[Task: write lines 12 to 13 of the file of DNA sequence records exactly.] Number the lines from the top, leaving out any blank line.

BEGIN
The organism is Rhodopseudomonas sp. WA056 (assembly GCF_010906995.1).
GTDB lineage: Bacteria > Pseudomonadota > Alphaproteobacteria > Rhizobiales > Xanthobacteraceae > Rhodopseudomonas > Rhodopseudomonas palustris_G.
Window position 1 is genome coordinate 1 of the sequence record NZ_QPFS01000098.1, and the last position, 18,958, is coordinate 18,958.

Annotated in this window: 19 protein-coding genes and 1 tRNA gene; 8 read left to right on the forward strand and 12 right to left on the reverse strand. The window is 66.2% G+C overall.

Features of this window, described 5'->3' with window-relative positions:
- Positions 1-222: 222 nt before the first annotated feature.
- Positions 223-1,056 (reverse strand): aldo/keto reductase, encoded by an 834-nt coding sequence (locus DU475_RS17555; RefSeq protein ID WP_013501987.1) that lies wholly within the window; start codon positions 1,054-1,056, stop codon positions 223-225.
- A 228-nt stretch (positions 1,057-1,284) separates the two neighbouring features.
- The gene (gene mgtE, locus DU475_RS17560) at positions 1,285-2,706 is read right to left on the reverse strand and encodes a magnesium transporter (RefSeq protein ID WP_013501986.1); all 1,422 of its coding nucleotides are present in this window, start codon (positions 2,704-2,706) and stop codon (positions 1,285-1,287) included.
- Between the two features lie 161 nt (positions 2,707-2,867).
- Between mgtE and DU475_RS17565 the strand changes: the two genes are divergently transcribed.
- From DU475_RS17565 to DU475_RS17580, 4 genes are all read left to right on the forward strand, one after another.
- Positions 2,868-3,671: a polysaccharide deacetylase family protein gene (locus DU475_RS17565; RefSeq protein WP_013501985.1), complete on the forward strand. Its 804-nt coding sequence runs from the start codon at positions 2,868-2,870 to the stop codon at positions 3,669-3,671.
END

- From DU475_RS17565 to DU475_RS17580, 4 genes are all read left to right on the forward strand, one after another.
- Positions 2,868-3,671: a polysaccharide deacetylase family protein gene (locus DU475_RS17565; RefSeq protein WP_013501985.1), complete on the forward strand. Its 804-nt coding sequence runs from the start codon at positions 2,868-2,870 to the stop codon at positions 3,669-3,671.